The Metaverse is no longer fiction…this virtual world is set to take over our lives, making people all over the globe connect with each other in ways never experienced before. But how relevant or important is the role of open source in this new virtual world? That is the question this article attempts to answer.
The Metaverse has four pillars, namely, virtual spaces, virtual assets, virtual interactions and digital payments. In this new virtual world, co-workers or students can gather for a chat over coffee irrespective of what part of the globe they belong to. Musicians or artists can also interact with fans from around the world in a large digital venue, which would be impossible in the physical world. Today, conferences can reach new audiences unlike before. All this can be achieved due to 5G, augmented reality (AR), virtual reality (VR), and edge computing. These ultra-reliable, low latency services ensure the rendering of 3D graphics and content, and make virtual experiences faster. “Open source will play a huge role in the Metaverse, and will help it evolve faster,” says Dr Lokesh Boregowda, director, Samsung R&D Institute India.
A need for standards
“It becomes very interesting for us to witness this seamlessly connected virtual world as part of the Metaverse. It opens the door to a wide number of possibilities and we have yet to see how far we can truly go with it. It is important to adopt at scale; otherwise, it all falls flat. We have seen some of the standards that ensure interoperability, such as Razer’s open source virtual reality (OSVR). We have seen that it encourages experimentation with the development of headsets as well. But if you look at the flip side, on the device layer you will see the OpenXR standard being badly adopted by manufacturers,” says Vinay Rajagopal, ISV technology lead architect for partner ecosystem at Red Hat.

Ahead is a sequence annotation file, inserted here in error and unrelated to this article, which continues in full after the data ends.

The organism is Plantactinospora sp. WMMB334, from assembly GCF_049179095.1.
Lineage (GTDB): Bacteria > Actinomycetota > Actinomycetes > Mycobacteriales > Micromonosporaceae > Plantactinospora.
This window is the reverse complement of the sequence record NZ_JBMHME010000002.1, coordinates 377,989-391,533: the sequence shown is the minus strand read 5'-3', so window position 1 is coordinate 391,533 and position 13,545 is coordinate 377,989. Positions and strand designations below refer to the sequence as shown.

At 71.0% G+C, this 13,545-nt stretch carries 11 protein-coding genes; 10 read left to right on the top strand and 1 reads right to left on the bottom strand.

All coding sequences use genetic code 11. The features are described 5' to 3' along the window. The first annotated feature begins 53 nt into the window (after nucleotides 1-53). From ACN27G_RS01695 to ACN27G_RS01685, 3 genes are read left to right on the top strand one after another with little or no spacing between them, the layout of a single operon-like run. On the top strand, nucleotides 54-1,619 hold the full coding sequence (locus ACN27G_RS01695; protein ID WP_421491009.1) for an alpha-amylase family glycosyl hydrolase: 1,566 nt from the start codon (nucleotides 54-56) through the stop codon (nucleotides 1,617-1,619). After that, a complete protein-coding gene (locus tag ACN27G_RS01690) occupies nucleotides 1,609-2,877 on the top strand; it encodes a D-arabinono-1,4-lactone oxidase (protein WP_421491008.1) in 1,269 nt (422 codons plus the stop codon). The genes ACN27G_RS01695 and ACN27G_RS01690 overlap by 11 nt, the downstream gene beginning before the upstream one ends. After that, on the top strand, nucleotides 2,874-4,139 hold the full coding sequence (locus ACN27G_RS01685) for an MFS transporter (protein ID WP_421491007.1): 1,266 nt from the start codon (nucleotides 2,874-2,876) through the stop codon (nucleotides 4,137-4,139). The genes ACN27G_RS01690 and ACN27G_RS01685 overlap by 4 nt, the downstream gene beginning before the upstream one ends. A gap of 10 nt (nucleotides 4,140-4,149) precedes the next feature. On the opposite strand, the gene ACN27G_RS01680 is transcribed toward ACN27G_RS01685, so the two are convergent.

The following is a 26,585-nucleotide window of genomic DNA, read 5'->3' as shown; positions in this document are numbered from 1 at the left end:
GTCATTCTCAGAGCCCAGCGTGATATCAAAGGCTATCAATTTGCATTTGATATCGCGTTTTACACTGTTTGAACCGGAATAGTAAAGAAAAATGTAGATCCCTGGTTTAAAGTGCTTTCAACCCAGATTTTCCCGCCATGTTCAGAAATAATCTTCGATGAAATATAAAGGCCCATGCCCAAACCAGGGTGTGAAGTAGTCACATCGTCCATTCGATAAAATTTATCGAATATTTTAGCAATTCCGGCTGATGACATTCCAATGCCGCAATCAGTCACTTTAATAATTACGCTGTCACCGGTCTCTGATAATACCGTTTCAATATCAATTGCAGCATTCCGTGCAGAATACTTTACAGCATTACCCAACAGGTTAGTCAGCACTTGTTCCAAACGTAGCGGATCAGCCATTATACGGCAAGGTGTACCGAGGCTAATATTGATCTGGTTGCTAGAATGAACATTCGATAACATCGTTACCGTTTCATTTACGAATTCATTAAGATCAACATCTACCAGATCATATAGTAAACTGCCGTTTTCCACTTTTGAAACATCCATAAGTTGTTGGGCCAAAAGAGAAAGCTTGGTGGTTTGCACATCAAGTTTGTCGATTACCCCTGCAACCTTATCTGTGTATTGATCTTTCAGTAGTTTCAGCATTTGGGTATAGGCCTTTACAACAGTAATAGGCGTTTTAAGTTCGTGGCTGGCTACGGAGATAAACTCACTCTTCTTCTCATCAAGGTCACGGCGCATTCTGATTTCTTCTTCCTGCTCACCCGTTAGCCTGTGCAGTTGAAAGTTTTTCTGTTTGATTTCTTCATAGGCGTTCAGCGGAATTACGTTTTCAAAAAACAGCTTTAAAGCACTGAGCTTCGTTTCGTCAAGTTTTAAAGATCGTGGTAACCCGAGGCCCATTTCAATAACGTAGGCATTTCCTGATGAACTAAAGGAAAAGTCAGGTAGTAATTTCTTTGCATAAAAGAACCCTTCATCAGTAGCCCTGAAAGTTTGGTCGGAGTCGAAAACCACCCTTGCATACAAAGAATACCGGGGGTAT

“Encouraging the development of a decentralised, distributed and interoperable virtual world built on the foundation of open standards also creates multiple opportunities. We have already started seeing a proliferation of 3D environments that have been created by the users themselves. This is where the blockchain has become imperative for the details surrounding a transaction and the digital assets or the avatars. It has become important for us to put these assets on multiple ledgers, while making sure that you understand who has built, sold or purchased a particular digital asset. This is important from a legal aspect too,” he adds.